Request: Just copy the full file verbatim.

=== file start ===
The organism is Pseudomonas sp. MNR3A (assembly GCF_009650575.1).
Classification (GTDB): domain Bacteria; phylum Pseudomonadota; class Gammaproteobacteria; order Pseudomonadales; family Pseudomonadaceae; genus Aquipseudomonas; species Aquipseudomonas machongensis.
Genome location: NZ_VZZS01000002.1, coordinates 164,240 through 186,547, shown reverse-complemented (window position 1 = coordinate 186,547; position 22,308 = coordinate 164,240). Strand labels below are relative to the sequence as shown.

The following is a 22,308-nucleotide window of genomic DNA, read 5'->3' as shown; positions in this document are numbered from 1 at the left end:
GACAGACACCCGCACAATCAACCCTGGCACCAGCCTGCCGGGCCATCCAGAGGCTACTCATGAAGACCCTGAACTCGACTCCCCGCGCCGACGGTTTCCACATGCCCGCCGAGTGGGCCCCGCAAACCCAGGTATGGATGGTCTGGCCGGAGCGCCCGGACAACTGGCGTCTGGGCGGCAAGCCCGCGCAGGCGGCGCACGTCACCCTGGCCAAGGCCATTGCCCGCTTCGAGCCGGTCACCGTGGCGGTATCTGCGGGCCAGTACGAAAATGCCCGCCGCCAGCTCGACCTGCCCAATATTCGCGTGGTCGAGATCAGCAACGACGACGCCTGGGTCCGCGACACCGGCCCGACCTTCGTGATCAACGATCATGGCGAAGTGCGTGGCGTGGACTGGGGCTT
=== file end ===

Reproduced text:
The organism is Pseudomonas sp. MNR3A (assembly GCF_009650575.1).
Classification (GTDB): domain Bacteria; phylum Pseudomonadota; class Gammaproteobacteria; order Pseudomonadales; family Pseudomonadaceae; genus Aquipseudomonas; species Aquipseudomonas machongensis.
Genome location: NZ_VZZS01000002.1, coordinates 164,240 through 186,547, shown reverse-complemented (window position 1 = coordinate 186,547; position 22,308 = coordinate 164,240). Strand labels below are relative to the sequence as shown.

The following is a 22,308-nucleotide window of genomic DNA, read 5'->3' as shown; positions in this document are numbered from 1 at the left end:
GACAGACACCCGCACAATCAACCCTGGCACCAGCCTGCCGGGCCATCCAGAGGCTACTCATGAAGACCCTGAACTCGACTCCCCGCGCCGACGGTTTCCACATGCCCGCCGAGTGGGCCCCGCAAACCCAGGTATGGATGGTCTGGCCGGAGCGCCCGGACAACTGGCGTCTGGGCGGCAAGCCCGCGCAGGCGGCGCACGTCACCCTGGCCAAGGCCATTGCCCGCTTCGAGCCGGTCACCGTGGCGGTATCTGCGGGCCAGTACGAAAATGCCCGCCGCCAGCTCGACCTGCCCAATATTCGCGTGGTCGAGATCAGCAACGACGACGCCTGGGTCCGCGACACCGGCCCGACCTTCGTGATCAACGATCATGGCGAAGTGCGTGGCGTGGACTGGGGCTT